4 Financial Fitness Tips for 30-Somethings

Twenty years ago, I believe few people knew or cared what the “core” was, including fitness fanatics. Today when I go to the gym, or even the office, I see everyone balancing precariously on stability balls. As we’ve learned over the past two decades, core fitness is actually one of the key determinants of physical well-being.

When it comes to investing, your retirement plan could be considered the core of your financial well-being. To get this financial core strong and stable, you need to begin working on it much younger than you may think.

Saving for the day when work becomes optional should ideally begin the day you start work. While that may not be practical for many young adults struggling to pay off student loans, by your early 30s, you should have a regular saving and investment plan in place. This will set you up early and well to fund a multi-decade retirement.

With that in mind, just in time for New Year’s Resolution season, here are four financial fitness tips for 30-somethings.

Max Out Your 401(k) Contributions

In other words, put as much as you can into your 401(k). To put a fine point on it with some actual numbers, imagine a typical 35-year-old. As a starting point, assume this individual has $50,000 in a 401(k) plan, $5,000 a year in 401(k) contributions and a planned retirement at age 65. Over a 30-year horizon, assuming a relatively modest return of 5 percent, the difference between a $4,000 and $5,000 annual contribution represents an expected difference in terminal value at retirement of $70,000: $283,000 for a $4,000 contribution vs $353,000 for $5,000.

Avoid Holding Excess Cash in Your Retirement Account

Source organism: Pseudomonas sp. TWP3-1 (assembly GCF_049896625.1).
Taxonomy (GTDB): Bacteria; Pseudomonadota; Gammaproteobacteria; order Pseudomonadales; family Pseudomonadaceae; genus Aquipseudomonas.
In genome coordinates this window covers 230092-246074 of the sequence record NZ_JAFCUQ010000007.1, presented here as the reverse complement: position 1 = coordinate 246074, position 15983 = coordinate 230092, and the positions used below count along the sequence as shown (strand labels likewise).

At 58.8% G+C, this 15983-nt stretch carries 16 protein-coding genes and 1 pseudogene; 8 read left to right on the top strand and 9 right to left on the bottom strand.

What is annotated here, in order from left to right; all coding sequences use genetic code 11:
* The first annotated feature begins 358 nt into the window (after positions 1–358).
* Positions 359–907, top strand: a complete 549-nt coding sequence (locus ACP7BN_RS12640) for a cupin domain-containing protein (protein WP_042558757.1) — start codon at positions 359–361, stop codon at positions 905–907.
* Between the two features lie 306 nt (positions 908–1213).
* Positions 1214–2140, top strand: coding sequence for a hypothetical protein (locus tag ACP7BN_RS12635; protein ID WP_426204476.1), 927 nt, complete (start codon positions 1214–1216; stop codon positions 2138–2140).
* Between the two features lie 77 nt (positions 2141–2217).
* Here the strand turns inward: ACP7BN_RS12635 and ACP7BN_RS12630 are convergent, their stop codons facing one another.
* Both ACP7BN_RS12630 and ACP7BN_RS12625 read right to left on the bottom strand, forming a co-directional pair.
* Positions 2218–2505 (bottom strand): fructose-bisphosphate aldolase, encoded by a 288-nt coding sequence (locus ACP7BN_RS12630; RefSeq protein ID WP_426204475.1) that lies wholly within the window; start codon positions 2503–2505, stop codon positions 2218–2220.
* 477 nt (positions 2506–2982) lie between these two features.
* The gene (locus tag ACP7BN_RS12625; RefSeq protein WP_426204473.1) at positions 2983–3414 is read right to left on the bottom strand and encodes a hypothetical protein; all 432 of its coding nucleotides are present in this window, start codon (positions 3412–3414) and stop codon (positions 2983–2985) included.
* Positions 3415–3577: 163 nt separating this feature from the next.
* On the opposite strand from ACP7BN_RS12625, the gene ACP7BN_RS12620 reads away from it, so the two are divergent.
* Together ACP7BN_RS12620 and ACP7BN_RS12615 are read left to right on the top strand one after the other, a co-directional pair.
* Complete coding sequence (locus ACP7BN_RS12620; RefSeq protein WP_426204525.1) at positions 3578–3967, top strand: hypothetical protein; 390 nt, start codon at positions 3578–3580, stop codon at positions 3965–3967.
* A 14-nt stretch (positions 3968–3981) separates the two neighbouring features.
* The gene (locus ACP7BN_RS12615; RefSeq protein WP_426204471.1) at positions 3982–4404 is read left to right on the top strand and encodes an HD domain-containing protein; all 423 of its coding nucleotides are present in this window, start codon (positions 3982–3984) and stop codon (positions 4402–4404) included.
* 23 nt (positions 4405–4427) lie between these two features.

Keep enough of an eyeball on your retirement accounts to ensure you don’t consciously, or unconsciously, end up holding too much cash. Everyone needs a cash cushion, but not in your retirement savings. Yes, stocks are volatile and maybe even expensive after a multi-year bull market. However, over a three-decade horizon, the difference in returns between a cash-dominated portfolio versus a balanced portfolio of stocks and bonds can be extremely large.

Given where rates are today, a very conservative, cash-heavy portfolio would struggle to generate annualized returns in excess of 2 percent. Take the illustrative example mentioned above. For that individual, over a 30-year period, a cash-heavy portfolio would lead to an expected terminal value at retirement of $212,000. Compare that to a more aggressive portfolio, mostly allocated to stocks. Even if the return on that portfolio was 5 percent, the expected terminal value after 30 years would be $353,000, more than 65 percent higher than the cash-heavy portfolio. In short, cash is great for emergencies and a cushion, but be sure to keep the cash stash out of your long-term retirement accounts.

Scrutinize Your Investment Funds for Unnecessary Fees

Active managers can add to market returns through security selection and market timing. However, if you have active managers that are doing little more than mimicking a popular index, such as the S&P 500, the higher fees associated with their funds are an unnecessary drain on performance. Going back to the previous example, assume that individual is paying an extra 0.5 percent in unnecessary fees compared to a set of cheaper index funds. By reducing the annual return 0.5 percent to 4.5 percent, a seemingly insignificant reduction, you reduce the expected terminal value of the retirement portfolio by roughly $30,000. The lesson: Watch fees and always look to minimize them.